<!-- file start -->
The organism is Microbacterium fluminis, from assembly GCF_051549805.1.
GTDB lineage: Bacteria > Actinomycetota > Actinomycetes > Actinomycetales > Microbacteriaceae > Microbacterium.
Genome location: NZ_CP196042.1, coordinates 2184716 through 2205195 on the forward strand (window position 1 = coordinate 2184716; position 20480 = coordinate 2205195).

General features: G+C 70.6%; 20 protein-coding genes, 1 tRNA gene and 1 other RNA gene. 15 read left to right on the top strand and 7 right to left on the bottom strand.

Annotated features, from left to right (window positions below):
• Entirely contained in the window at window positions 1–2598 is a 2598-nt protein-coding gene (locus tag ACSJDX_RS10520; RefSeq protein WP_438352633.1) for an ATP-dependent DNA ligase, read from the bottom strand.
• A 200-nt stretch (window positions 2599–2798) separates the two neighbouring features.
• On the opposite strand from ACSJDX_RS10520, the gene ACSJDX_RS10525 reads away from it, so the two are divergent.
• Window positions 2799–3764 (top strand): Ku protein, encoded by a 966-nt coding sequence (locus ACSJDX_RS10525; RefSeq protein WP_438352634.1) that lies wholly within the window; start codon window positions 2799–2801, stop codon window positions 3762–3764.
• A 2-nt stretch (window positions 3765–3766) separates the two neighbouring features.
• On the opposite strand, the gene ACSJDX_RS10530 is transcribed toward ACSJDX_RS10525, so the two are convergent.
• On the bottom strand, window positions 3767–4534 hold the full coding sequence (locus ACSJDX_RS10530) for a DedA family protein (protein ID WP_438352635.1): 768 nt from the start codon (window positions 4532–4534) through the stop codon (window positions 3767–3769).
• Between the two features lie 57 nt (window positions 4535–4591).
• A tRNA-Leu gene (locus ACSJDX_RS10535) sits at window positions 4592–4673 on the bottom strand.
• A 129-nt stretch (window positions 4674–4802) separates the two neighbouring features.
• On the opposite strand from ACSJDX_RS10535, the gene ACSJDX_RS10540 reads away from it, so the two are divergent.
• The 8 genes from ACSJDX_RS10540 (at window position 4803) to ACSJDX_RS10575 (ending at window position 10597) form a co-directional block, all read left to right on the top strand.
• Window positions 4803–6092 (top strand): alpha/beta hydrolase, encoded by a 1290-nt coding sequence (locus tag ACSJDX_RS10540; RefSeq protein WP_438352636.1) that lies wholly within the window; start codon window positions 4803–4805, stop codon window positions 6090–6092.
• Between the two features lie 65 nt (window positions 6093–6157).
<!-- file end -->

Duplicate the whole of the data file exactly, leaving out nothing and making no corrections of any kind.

The organism is Microbacterium fluminis, from assembly GCF_051549805.1.
GTDB lineage: Bacteria > Actinomycetota > Actinomycetes > Actinomycetales > Microbacteriaceae > Microbacterium.
Genome location: NZ_CP196042.1, coordinates 2184716 through 2205195 on the forward strand (window position 1 = coordinate 2184716; position 20480 = coordinate 2205195).

General features: G+C 70.6%; 20 protein-coding genes, 1 tRNA gene and 1 other RNA gene. 15 read left to right on the top strand and 7 right to left on the bottom strand.

Annotated features, from left to right (window positions below):
• Entirely contained in the window at window positions 1–2598 is a 2598-nt protein-coding gene (locus tag ACSJDX_RS10520; RefSeq protein WP_438352633.1) for an ATP-dependent DNA ligase, read from the bottom strand.
• A 200-nt stretch (window positions 2599–2798) separates the two neighbouring features.
• On the opposite strand from ACSJDX_RS10520, the gene ACSJDX_RS10525 reads away from it, so the two are divergent.
• Window positions 2799–3764 (top strand): Ku protein, encoded by a 966-nt coding sequence (locus ACSJDX_RS10525; RefSeq protein WP_438352634.1) that lies wholly within the window; start codon window positions 2799–2801, stop codon window positions 3762–3764.
• A 2-nt stretch (window positions 3765–3766) separates the two neighbouring features.
• On the opposite strand, the gene ACSJDX_RS10530 is transcribed toward ACSJDX_RS10525, so the two are convergent.
• On the bottom strand, window positions 3767–4534 hold the full coding sequence (locus ACSJDX_RS10530) for a DedA family protein (protein ID WP_438352635.1): 768 nt from the start codon (window positions 4532–4534) through the stop codon (window positions 3767–3769).
• Between the two features lie 57 nt (window positions 4535–4591).
• A tRNA-Leu gene (locus ACSJDX_RS10535) sits at window positions 4592–4673 on the bottom strand.
• A 129-nt stretch (window positions 4674–4802) separates the two neighbouring features.
• On the opposite strand from ACSJDX_RS10535, the gene ACSJDX_RS10540 reads away from it, so the two are divergent.
• The 8 genes from ACSJDX_RS10540 (at window position 4803) to ACSJDX_RS10575 (ending at window position 10597) form a co-directional block, all read left to right on the top strand.
• Window positions 4803–6092 (top strand): alpha/beta hydrolase, encoded by a 1290-nt coding sequence (locus tag ACSJDX_RS10540; RefSeq protein WP_438352636.1) that lies wholly within the window; start codon window positions 4803–4805, stop codon window positions 6090–6092.
• Between the two features lie 65 nt (window positions 6093–6157).